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Where extra study is not a burden

Bageshree S.


All the students are from economically

and socially disadvantaged

sections


— Photo: K. Gopinathan

Eager learners: Students attending free tuition classes conducted by Dr. B.R. Ambedkar Free Tuition Association, in Bangalore on Monday.

Bangalore: The day begins early and ends late for Sathya M. and her 30-odd classmates at the Corporation high school behind Deviah Park in Malleswaram.

They troop into class at 7.30 a.m. to attend mathematics, science and English tuitions conducted by Dr. B.R. Ambedkar Free Tuition Association. Following this, they attend special classes taken by their teachers as part of the remedial teaching programme. After regular classes between 10 a.m. and 4 p.m., there are again special classes. It is almost always 6 p.m. by the time they can leave for home.

Not that any of them are complaining about the long hours spent at school. They are all getting ready for the 10th standard public examinations commencing on March 31 this year, and they know that the results could play a vital role in determining the future course of their lives. All of them are from economically and socially disadvantaged sections of society and have nothing else to bank on except their hard work and good examination results to get anywhere in life. Most of them are children of domestic helps, street vendors, drivers and lower-end employees in factories.

But nothing about the bright-eyed girls gives away the hard lives they and their parents lead. They are full of good cheer and enthusiasm as they crowd around a visitor and talk about how much the special classes are helping them. “We cannot afford to pay money and go to tuition classes. These classes help with difficult subjects like mathematics and English,” says Vasanta J. “Our teachers are good. But our special class master will not let us be until we learn!” giggles Gauri V.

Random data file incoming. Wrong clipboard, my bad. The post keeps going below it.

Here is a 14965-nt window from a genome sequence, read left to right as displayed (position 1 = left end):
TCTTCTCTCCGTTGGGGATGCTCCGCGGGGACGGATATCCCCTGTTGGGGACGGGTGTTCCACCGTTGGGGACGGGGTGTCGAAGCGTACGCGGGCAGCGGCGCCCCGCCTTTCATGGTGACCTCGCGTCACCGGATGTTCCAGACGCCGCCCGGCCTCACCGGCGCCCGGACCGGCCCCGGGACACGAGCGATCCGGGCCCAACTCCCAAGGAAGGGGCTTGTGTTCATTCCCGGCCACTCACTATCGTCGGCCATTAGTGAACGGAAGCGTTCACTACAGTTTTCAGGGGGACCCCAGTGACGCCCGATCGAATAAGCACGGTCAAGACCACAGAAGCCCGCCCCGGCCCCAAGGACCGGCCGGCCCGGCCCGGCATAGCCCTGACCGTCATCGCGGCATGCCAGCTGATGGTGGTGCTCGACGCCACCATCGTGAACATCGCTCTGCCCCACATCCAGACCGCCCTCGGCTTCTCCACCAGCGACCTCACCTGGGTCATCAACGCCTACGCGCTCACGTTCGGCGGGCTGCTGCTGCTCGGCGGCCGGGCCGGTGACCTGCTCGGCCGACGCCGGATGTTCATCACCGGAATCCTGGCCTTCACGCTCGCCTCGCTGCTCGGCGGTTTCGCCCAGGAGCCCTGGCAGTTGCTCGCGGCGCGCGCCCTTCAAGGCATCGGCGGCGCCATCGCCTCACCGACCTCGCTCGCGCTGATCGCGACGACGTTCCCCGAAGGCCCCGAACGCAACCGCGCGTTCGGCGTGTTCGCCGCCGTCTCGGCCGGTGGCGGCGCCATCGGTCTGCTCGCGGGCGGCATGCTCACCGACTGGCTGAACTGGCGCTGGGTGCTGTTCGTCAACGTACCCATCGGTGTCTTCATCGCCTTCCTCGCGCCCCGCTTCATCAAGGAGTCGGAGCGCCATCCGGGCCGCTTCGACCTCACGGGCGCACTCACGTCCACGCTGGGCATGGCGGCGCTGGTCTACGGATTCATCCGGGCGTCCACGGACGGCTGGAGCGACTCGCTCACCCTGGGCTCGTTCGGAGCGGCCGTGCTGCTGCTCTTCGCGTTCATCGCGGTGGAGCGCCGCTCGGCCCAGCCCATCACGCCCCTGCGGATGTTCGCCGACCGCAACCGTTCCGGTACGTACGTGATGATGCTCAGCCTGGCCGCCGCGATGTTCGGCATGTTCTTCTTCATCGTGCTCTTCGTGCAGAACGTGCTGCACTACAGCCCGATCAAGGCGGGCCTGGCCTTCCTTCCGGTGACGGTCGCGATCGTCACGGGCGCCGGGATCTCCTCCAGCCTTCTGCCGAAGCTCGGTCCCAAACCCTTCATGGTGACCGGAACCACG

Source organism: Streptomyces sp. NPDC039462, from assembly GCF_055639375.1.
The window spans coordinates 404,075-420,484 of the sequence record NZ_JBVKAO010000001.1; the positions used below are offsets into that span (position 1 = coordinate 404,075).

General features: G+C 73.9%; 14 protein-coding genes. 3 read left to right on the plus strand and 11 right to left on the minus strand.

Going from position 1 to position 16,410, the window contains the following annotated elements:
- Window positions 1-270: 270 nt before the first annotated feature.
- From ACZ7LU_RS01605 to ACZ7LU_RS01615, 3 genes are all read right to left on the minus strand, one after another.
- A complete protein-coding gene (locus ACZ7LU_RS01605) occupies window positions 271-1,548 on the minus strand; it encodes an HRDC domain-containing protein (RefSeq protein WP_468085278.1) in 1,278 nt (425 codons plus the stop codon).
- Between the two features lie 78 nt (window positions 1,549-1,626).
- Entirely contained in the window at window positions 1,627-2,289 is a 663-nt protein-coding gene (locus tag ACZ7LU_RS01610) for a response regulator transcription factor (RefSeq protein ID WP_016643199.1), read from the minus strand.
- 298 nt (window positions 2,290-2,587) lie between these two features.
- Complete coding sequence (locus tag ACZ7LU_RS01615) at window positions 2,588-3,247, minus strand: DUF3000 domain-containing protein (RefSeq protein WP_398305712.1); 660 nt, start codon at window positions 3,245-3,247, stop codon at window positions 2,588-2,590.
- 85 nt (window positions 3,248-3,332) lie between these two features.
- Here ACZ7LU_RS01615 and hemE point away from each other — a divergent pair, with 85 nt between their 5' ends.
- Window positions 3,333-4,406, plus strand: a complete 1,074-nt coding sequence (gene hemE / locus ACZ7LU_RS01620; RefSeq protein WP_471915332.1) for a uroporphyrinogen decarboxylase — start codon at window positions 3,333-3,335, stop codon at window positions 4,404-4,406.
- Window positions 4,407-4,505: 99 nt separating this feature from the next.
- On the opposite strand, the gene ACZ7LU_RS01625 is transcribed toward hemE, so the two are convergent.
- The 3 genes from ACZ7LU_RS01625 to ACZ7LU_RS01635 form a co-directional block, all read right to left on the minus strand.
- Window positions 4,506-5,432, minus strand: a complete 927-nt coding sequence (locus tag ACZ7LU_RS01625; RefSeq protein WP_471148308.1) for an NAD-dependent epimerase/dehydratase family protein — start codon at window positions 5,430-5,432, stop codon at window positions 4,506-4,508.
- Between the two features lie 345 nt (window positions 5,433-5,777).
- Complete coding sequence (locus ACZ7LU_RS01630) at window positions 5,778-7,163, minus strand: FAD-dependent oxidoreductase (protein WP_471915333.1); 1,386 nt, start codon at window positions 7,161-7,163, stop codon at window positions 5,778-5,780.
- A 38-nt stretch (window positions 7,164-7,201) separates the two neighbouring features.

Their mathematics teacher and president of the association, M. Kashi, who holds a day job as a pharmacist in an ESI hospital, spends most of his free time teaching poor children. “Our association is in its 19th year and we have 20 volunteers now,” he says. This year, the association is running special classes for Class 10 students in three Bangalore Mahanagara Palike high schools in Malleswaram and Srirampuram areas. They are also conducting classes in Srirampuram, Okalipuram and Papanna Block slums for students from Class 1 to 9. Mr. Kashi says that they would welcome teaching volunteers and donations by way of books and stationary to students. (The association can be reached on 9448800012).

The association tries to break the monotony of long hours of curriculum-based learning by introducing some extra-curricular activities. Tanushree D. and Sangeeta G. say that they recently put up a play called “Buddha Marga” and had lots of fun rehearsing. “The association also conducts monthly tests and gives prizes to those who do well,” chips in Vijayalakshmi H.

Ask the girls what they want to grow up to be, and the preferred choice of profession seems to be medicine, with teaching as the second choice. A small number say they want to be pilots, lawyers and bank managers. Manuja S., who wants to be a pilot, says that her friend Shweta B. will become an advocate and “fight corrupt people and those who spread communal hatred”. Ask her how she can assume what her friend will do as a lawyer, and she shoots back: “Because that is what all lawyers should do.”

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